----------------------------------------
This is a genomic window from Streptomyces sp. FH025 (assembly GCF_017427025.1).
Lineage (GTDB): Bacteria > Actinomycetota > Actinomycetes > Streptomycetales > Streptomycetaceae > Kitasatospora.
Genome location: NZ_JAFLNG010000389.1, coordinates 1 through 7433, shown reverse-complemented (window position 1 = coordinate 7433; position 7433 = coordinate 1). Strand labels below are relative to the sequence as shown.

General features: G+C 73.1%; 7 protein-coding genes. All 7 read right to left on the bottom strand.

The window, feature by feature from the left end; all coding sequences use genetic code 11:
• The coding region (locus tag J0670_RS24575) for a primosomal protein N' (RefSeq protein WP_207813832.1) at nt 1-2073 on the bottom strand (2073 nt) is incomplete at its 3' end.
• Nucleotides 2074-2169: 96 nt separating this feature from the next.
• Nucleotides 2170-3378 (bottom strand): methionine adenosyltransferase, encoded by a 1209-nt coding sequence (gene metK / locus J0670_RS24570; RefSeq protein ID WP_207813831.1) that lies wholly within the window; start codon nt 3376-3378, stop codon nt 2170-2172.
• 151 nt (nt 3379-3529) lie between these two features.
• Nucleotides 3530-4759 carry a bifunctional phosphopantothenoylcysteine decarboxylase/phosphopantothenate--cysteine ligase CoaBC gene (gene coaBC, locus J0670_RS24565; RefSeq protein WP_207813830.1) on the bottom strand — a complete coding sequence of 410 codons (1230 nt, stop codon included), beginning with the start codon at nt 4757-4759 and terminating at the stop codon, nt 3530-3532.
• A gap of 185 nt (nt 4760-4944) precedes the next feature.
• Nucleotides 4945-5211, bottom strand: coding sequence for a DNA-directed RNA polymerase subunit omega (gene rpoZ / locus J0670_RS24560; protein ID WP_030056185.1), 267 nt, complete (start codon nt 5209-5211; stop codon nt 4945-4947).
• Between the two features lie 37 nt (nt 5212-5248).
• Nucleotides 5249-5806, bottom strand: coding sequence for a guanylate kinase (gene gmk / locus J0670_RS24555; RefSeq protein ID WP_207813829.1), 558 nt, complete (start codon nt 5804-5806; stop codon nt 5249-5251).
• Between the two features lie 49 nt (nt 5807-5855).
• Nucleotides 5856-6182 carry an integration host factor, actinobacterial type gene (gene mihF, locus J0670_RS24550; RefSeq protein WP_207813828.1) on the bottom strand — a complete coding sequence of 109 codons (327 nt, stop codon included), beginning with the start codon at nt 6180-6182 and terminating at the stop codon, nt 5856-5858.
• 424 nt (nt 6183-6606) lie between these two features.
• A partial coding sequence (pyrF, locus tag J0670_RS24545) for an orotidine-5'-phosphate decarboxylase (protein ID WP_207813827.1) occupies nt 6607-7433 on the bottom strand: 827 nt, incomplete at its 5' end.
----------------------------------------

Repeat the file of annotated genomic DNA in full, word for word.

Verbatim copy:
This is a genomic window from Streptomyces sp. FH025 (assembly GCF_017427025.1).
Lineage (GTDB): Bacteria > Actinomycetota > Actinomycetes > Streptomycetales > Streptomycetaceae > Kitasatospora.
Genome location: NZ_JAFLNG010000389.1, coordinates 1 through 7433, shown reverse-complemented (window position 1 = coordinate 7433; position 7433 = coordinate 1). Strand labels below are relative to the sequence as shown.

General features: G+C 73.1%; 7 protein-coding genes. All 7 read right to left on the bottom strand.

The window, feature by feature from the left end; all coding sequences use genetic code 11:
• The coding region (locus tag J0670_RS24575) for a primosomal protein N' (RefSeq protein WP_207813832.1) at nt 1-2073 on the bottom strand (2073 nt) is incomplete at its 3' end.
• Nucleotides 2074-2169: 96 nt separating this feature from the next.
• Nucleotides 2170-3378 (bottom strand): methionine adenosyltransferase, encoded by a 1209-nt coding sequence (gene metK / locus J0670_RS24570; RefSeq protein ID WP_207813831.1) that lies wholly within the window; start codon nt 3376-3378, stop codon nt 2170-2172.
• 151 nt (nt 3379-3529) lie between these two features.
• Nucleotides 3530-4759 carry a bifunctional phosphopantothenoylcysteine decarboxylase/phosphopantothenate--cysteine ligase CoaBC gene (gene coaBC, locus J0670_RS24565; RefSeq protein WP_207813830.1) on the bottom strand — a complete coding sequence of 410 codons (1230 nt, stop codon included), beginning with the start codon at nt 4757-4759 and terminating at the stop codon, nt 3530-3532.
• A gap of 185 nt (nt 4760-4944) precedes the next feature.
• Nucleotides 4945-5211, bottom strand: coding sequence for a DNA-directed RNA polymerase subunit omega (gene rpoZ / locus J0670_RS24560; protein ID WP_030056185.1), 267 nt, complete (start codon nt 5209-5211; stop codon nt 4945-4947).
• Between the two features lie 37 nt (nt 5212-5248).
• Nucleotides 5249-5806, bottom strand: coding sequence for a guanylate kinase (gene gmk / locus J0670_RS24555; RefSeq protein ID WP_207813829.1), 558 nt, complete (start codon nt 5804-5806; stop codon nt 5249-5251).
• Between the two features lie 49 nt (nt 5807-5855).
• Nucleotides 5856-6182 carry an integration host factor, actinobacterial type gene (gene mihF, locus J0670_RS24550; RefSeq protein WP_207813828.1) on the bottom strand — a complete coding sequence of 109 codons (327 nt, stop codon included), beginning with the start codon at nt 6180-6182 and terminating at the stop codon, nt 5856-5858.
• 424 nt (nt 6183-6606) lie between these two features.
• A partial coding sequence (pyrF, locus tag J0670_RS24545) for an orotidine-5'-phosphate decarboxylase (protein ID WP_207813827.1) occupies nt 6607-7433 on the bottom strand: 827 nt, incomplete at its 5' end.